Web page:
I'm using WinAPI's
HeapAlloc rounds up allocations to the nearest alignment. If you ask for 2 bytes, it will give you at least two bytes, but may give you more. As the documentation says:
If the HeapAlloc function succeeds, it allocates at least the amount of memory requested.
The specific alignment that HeapAlloc uses is not documented, but if I remember correctly, all of the Heap Manager APIs use an 8-byte alignment on 32-bit x86 and a 16-byte alignment on 64-bit x86. This old knowledge base article jives with my recollection. Of course, because it is not explicitly documented and subject to change in future versions of Windows and/or on different architectures, you should not rely on hard-coded alignment values.
However, if these functions do allocate more memory than request, the caller is free to use all of that memory. To determine the actual size of the allocation, you call the HeapSize function. Raymond Chen blogged about this some time ago.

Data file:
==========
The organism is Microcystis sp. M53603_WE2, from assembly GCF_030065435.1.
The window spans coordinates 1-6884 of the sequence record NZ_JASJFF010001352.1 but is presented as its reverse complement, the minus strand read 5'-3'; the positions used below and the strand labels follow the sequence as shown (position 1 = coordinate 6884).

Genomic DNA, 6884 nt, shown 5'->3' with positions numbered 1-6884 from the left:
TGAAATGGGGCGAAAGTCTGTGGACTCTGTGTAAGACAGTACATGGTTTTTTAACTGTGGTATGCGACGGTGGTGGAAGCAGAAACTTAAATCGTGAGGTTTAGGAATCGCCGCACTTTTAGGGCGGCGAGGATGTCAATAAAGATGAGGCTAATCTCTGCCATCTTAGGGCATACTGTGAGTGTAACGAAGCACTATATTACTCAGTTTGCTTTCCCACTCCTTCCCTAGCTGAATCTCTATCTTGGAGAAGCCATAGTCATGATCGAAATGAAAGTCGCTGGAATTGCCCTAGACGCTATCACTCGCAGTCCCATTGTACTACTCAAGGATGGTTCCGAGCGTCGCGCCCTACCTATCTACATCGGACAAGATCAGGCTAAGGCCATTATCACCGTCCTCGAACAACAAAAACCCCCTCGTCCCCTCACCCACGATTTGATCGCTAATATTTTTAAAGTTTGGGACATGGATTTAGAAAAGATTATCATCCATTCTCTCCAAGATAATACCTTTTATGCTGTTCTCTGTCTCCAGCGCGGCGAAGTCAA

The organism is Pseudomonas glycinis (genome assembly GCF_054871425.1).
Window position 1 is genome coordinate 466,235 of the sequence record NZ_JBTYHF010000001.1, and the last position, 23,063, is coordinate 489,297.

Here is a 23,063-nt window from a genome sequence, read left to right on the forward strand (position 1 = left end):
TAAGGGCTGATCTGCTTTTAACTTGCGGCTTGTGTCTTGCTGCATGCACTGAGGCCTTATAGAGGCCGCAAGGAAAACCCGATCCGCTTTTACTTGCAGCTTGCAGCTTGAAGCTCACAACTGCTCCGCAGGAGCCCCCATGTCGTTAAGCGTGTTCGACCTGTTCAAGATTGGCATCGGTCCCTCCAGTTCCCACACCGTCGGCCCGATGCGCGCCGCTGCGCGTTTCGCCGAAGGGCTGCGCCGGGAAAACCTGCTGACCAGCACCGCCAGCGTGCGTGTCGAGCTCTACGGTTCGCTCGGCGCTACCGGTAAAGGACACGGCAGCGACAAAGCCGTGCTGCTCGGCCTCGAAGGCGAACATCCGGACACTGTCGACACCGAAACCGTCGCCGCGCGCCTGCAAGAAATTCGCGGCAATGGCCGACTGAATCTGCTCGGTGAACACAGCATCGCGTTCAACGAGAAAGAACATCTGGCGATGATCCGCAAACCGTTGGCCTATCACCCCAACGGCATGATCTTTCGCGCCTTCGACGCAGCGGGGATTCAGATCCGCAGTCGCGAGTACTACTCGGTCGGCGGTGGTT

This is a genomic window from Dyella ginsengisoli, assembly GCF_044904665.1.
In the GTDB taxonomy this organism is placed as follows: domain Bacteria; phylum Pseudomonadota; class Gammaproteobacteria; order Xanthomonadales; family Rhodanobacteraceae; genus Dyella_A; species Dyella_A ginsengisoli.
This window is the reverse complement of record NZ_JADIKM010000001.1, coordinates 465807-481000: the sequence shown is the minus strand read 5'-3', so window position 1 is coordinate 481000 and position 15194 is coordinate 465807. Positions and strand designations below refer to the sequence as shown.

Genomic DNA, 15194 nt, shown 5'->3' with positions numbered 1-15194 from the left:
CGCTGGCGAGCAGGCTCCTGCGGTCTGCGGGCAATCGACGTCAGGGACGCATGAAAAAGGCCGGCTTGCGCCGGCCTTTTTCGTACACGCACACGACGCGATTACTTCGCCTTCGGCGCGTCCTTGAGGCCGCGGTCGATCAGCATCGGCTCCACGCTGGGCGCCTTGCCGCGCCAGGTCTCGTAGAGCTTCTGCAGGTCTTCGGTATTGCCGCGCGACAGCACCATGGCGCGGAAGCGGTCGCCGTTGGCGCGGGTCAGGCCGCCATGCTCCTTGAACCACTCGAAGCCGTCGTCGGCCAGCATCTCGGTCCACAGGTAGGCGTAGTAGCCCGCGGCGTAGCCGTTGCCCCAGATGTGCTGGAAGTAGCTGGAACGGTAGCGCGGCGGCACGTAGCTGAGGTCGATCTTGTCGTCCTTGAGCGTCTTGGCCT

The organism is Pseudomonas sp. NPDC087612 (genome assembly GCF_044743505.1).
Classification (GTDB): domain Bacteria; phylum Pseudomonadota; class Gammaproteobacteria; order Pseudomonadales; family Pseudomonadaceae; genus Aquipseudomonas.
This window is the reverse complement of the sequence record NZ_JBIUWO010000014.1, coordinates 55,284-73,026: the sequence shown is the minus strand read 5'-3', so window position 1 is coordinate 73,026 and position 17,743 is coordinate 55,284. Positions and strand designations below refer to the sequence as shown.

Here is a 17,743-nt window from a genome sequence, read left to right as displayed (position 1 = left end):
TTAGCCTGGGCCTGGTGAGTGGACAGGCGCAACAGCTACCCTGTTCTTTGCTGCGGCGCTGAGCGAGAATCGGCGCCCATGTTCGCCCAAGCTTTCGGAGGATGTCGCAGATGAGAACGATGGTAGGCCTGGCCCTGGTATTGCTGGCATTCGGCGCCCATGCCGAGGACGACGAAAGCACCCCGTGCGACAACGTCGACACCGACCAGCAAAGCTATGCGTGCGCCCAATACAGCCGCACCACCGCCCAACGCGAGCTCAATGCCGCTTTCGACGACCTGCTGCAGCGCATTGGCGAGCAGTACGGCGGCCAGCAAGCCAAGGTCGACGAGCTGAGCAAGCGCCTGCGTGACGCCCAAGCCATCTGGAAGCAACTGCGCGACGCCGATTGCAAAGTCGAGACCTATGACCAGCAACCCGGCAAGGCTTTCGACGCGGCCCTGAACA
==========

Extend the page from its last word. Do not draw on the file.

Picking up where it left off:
So the behavior you're seeing actually makes sense, even though you are going about making the determination in entirely the wrong way. As has been pointed out in the comments already,
sizeof doesn't tell you the size of the allocation. You need HeapSize to do that. All
sizeof tells you is the size of the element
matches[lastMeal] at compile time, which is also 8 bytes instead of 2 for alignment reasons.
As for your edit: best practice is to track this information yourself. Whenever you pass a pointer, pass the size of the allocation along with it. Note that this should be the expected size of the allocation (the 2 bytes that you asked for), not the actual size of the allocation (the 8 bytes that the Heap Manager returned for internal alignment considerations). When you free the memory by calling
HeapFree, it knows how big the actual allocation was and will free it as necessary. There is, however, no way for your client code to determine the size of the allocation that you initially requested, which is why you need to track it yourself.